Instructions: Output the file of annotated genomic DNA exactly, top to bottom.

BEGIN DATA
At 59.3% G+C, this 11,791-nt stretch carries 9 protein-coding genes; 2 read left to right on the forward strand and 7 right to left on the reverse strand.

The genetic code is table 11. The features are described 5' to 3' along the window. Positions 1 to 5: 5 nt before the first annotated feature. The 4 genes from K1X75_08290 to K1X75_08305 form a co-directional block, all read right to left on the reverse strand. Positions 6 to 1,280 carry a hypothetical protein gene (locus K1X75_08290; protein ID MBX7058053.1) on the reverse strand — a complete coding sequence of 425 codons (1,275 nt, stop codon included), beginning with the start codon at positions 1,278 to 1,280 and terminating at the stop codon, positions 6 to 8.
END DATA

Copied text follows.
At 59.3% G+C, this 11,791-nt stretch carries 9 protein-coding genes; 2 read left to right on the forward strand and 7 right to left on the reverse strand.

The genetic code is table 11. The features are described 5' to 3' along the window. Positions 1 to 5: 5 nt before the first annotated feature. The 4 genes from K1X75_08290 to K1X75_08305 form a co-directional block, all read right to left on the reverse strand. Positions 6 to 1,280 carry a hypothetical protein gene (locus K1X75_08290; protein ID MBX7058053.1) on the reverse strand — a complete coding sequence of 425 codons (1,275 nt, stop codon included), beginning with the start codon at positions 1,278 to 1,280 and terminating at the stop codon, positions 6 to 8.